January New Home Sales Plunge

From Marketwatch:

New-home sales plunged 16.6% to 937,000 in January

Sales of new homes plunged 16.6% in January to a seasonally adjusted annual rate of 937,000, the Commerce Department reported Wednesday. It was the lowest sales pace in four years, and was the biggest percentage decline in 13 years. Sales are down 20.1% compared with January 2006. The decline in sales was much sharper than expected. The inventory of unsold homes dipped to 536,000 from 537,000, representing a 6.8-month supply at the January sales pace, the most since a 7.2-month supply in October. The median price of a new home was down 2.1% year-over-year at $239,800.

From Bloomberg:

U.S. January New-Home Sales Plunge 16.6%, Most Since 1994

New-home sales in the U.S. fell last month by the most in 13 years, pointing to more weakness in the real-estate market that limited economic growth last year.

The 16.6 percent decrease to an annual rate of 937,000 in January, less than any economist had forecast in a Bloomberg News survey, Commerce Department figures showed today. The pace of sales was the slowest since February 2003. A measure of housing inventory rose to the highest in three months.

The figures show home construction will remain a drag on the economy even with lower borrowing costs and more incentives from builders. More cuts in home prices may be needed to stir buyer interest as builders keep reporting increased rates of canceled orders.

The January decrease in sales was the largest since a 23.8 percent plunge in January 1994. Economists forecast new home sales would fall 3.6 percent to a 1.08 million rate, from a previously reported 1.12 million for December, according to the median of 69 projections in a Bloomberg News survey. Estimates ranged from a 1 million pace to 1.16 million.

The median price of a new home fell 2.1 percent in January, to $239,800 from $244,900 a year earlier. A report yesterday from S&P/Case-Shiller showed U.S. home prices rose 0.4 percent in the fourth quarter of 2006 compared with the same three months a year earlier, the smallest gain since the second quarter of 1993.

Today’s report showed the number of homes for sale at the end of the month fell to 536,000, from 537,000 in December. That left the supply of homes at the current sales rate at 6.8 months’ worth, the highest since October, compared with 5.7 months.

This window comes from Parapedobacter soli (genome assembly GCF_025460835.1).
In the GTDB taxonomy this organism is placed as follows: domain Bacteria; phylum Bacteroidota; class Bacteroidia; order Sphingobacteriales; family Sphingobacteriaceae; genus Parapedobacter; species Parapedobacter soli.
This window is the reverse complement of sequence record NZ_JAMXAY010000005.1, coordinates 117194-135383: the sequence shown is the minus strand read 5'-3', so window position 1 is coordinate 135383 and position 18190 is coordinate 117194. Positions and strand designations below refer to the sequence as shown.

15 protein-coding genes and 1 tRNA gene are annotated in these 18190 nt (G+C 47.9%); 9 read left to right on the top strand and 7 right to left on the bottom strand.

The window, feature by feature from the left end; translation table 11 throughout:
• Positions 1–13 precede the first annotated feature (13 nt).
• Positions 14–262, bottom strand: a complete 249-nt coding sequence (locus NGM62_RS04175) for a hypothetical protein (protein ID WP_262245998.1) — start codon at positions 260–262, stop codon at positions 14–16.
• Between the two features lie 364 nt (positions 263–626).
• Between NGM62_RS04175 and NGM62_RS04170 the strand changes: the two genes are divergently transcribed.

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189 Responses to January New Home Sales Plunge

  1. James Bednar says:

    Everyone seems to be getting in on the prognostication game. From Marketwatch:

    Home Depot: Housing mkt won’t improve until late H2 2007

    jb

  2. James Bednar says:

    Unfortunately, I think we’re going to find this was all too common.. From RespaNews:

    Arizona regulators close mortgage co. for repeat RESPA violations

    Eagle First Mortgage of Arizona is getting its wings clipped by state regulators after an investigation allegedly revealed hundreds of RESPA and state law violations, including paying over $2.4 million in unlawful compensation to mortgage brokers, real estate and title companies, collecting compensation for acting as both real estate broker and mortgage broker in transactions without disclosing the relationship to borrowers, and committing nearly 200 documented disclosure errors.

  3. James Bednar says:

    Some more:

    http://www.eastvalleytribune.com/story/84848

    State regulators have ordered a Mesa-based mortgage company with more than 75 branches Valleywide to close up shop, citing numerous questionable lending practices.

    In an order issued Feb. 14, the Arizona Department of Financial Institutions accused the company of dozens of questionable loan actions, money transactions and hiring practices by Eagle First Mortgage Corp. The company, which is headed by David T. Sanchez, must wind down all existing loans by March 14.

    The company franchised itself out to the point that “there was no control over the branches,” said Felecia Rotellini, superintendent of the state financial institutions department.

    “That’s a recipe for loan officers being tempted to engage in mortgage fraud,” she said.

  4. sas says:

    someone is on the banker’s treadmill….

    SAS

  5. James Bednar says:

    From Reuters:

    U.S. mortgage applications rose last week-MBA

    Mortgage applications for U.S. home purchases and refinancing rose last week when long-term borrowing costs dipped, an industry trade group said on Wednesday.

    The Mortgage Bankers Association’s seasonally adjusted index of mortgage applications increased 3.2 percent to 626.1 in the week ended Feb. 23, up from this year’s low of 606.6 in the prior week.

    Borrowing costs on 30-year fixed-rate mortgages, excluding fees, declined 0.03 percentage point to average 6.16 percent, the lowest since it hit 6.13 percent in the year’s first week, according to the MBA.